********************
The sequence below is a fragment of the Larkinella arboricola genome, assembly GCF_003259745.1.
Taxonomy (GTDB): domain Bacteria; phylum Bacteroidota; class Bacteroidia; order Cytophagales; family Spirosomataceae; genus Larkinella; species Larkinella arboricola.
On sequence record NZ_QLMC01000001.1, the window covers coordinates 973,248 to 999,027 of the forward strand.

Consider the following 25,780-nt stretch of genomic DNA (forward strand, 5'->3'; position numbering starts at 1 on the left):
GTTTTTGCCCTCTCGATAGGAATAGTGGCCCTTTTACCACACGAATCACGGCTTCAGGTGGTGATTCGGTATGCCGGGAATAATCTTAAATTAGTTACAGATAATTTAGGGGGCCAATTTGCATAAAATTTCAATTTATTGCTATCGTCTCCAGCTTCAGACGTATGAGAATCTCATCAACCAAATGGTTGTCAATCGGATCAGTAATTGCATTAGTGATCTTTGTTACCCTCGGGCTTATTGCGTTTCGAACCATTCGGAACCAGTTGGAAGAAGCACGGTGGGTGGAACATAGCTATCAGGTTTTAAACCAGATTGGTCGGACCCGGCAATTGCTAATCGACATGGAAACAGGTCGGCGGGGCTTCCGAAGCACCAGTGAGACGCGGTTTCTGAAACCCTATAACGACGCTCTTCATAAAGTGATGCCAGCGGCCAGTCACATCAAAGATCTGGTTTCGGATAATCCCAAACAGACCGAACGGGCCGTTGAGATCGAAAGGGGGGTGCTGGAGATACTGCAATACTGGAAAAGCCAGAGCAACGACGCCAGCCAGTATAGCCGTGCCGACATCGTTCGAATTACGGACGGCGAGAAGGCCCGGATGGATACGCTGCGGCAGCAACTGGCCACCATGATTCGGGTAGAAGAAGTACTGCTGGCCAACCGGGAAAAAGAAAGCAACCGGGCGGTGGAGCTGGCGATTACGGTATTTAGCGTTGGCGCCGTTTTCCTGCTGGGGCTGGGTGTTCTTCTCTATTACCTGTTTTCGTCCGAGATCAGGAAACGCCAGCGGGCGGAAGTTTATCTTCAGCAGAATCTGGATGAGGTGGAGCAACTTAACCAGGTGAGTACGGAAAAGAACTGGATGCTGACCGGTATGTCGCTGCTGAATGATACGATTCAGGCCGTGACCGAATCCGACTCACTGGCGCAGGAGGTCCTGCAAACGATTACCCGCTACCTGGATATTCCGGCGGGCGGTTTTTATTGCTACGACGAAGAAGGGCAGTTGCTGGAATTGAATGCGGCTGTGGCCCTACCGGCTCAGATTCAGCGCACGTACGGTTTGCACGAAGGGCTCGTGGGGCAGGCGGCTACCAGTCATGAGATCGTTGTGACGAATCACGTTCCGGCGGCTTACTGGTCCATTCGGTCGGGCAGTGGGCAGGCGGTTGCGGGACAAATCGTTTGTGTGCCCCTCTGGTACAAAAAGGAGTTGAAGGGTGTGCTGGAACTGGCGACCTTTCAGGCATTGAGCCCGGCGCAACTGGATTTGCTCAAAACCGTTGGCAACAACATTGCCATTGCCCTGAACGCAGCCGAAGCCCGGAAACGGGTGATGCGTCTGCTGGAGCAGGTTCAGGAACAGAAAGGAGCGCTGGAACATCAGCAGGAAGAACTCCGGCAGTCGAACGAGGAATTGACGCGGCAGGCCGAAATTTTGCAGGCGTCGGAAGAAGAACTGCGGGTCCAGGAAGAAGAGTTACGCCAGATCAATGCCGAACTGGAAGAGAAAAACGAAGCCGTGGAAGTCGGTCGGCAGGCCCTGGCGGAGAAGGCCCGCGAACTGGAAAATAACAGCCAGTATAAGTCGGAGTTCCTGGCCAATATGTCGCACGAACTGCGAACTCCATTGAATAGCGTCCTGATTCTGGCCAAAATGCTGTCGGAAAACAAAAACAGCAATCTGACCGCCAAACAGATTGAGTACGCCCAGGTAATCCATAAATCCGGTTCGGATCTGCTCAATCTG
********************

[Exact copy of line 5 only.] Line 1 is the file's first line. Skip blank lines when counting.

GTTTTTGCCCTCTCGATAGGAATAGTGGCCCTTTTACCACACGAATCACGGCTTCAGGTGGTGATTCGGTATGCCGGGAATAATCTTAAATTAGTTACAGATAATTTAGGGGGCCAATTTGCATAAAATTTCAATTTATTGCTATCGTCTCCAGCTTCAGACGTATGAGAATCTCATCAACCAAATGGTTGTCAATCGGATCAGTAATTGCATTAGTGATCTTTGTTACCCTCGGGCTTATTGCGTTTCGAACCATTCGGAACCAGTTGGAAGAAGCACGGTGGGTGGAACATAGCTATCAGGTTTTAAACCAGATTGGTCGGACCCGGCAATTGCTAATCGACATGGAAACAGGTCGGCGGGGCTTCCGAAGCACCAGTGAGACGCGGTTTCTGAAACCCTATAACGACGCTCTTCATAAAGTGATGCCAGCGGCCAGTCACATCAAAGATCTGGTTTCGGATAATCCCAAACAGACCGAACGGGCCGTTGAGATCGAAAGGGGGGTGCTGGAGATACTGCAATACTGGAAAAGCCAGAGCAACGACGCCAGCCAGTATAGCCGTGCCGACATCGTTCGAATTACGGACGGCGAGAAGGCCCGGATGGATACGCTGCGGCAGCAACTGGCCACCATGATTCGGGTAGAAGAAGTACTGCTGGCCAACCGGGAAAAAGAAAGCAACCGGGCGGTGGAGCTGGCGATTACGGTATTTAGCGTTGGCGCCGTTTTCCTGCTGGGGCTGGGTGTTCTTCTCTATTACCTGTTTTCGTCCGAGATCAGGAAACGCCAGCGGGCGGAAGTTTATCTTCAGCAGAATCTGGATGAGGTGGAGCAACTTAACCAGGTGAGTACGGAAAAGAACTGGATGCTGACCGGTATGTCGCTGCTGAATGATACGATTCAGGCCGTGACCGAATCCGACTCACTGGCGCAGGAGGTCCTGCAAACGATTACCCGCTACCTGGATATTCCGGCGGGCGGTTTTTATTGCTACGACGAAGAAGGGCAGTTGCTGGAATTGAATGCGGCTGTGGCCCTACCGGCTCAGATTCAGCGCACGTACGGTTTGCACGAAGGGCTCGTGGGGCAGGCGGCTACCAGTCATGAGATCGTTGTGACGAATCACGTTCCGGCGGCTTACTGGTCCATTCGGTCGGGCAGTGGGCAGGCGGTTGCGGGACAAATCGTTTGTGTGCCCCTCTGGTACAAAAAGGAGTTGAAGGGTGTGCTGGAACTGGCGACCTTTCAGGCATTGAGCCCGGCGCAACTGGATTTGCTCAAAACCGTTGGCAACAACATTGCCATTGCCCTGAACGCAGCCGAAGCCCGGAAACGGGTGATGCGTCTGCTGGAGCAGGTTCAGGAACAGAAAGGAGCGCTGGAACATCAGCAGGAAGAACTCCGGCAGTCGAACGAGGAATTGACGCGGCAGGCCGAAATTTTGCAGGCGTCGGAAGAAGAACTGCGGGTCCAGGAAGAAGAGTTACGCCAGATCAATGCCGAACTGGAAGAGAAAAACGAAGCCGTGGAAGTCGGTCGGCAGGCCCTGGCGGAGAAGGCCCGCGAACTGGAAAATAACAGCCAGTATAAGTCGGAGTTCCTGGCCAATATGTCGCACGAACTGCGAACTCCATTGAATAGCGTCCTGATTCTGGCCAAAATGCTGTCGGAAAACAAAAACAGCAATCTGACCGCCAAACAGATTGAGTACGCCCAGGTAATCCATAAATCCGGTTCGGATCTGCTCAATCTG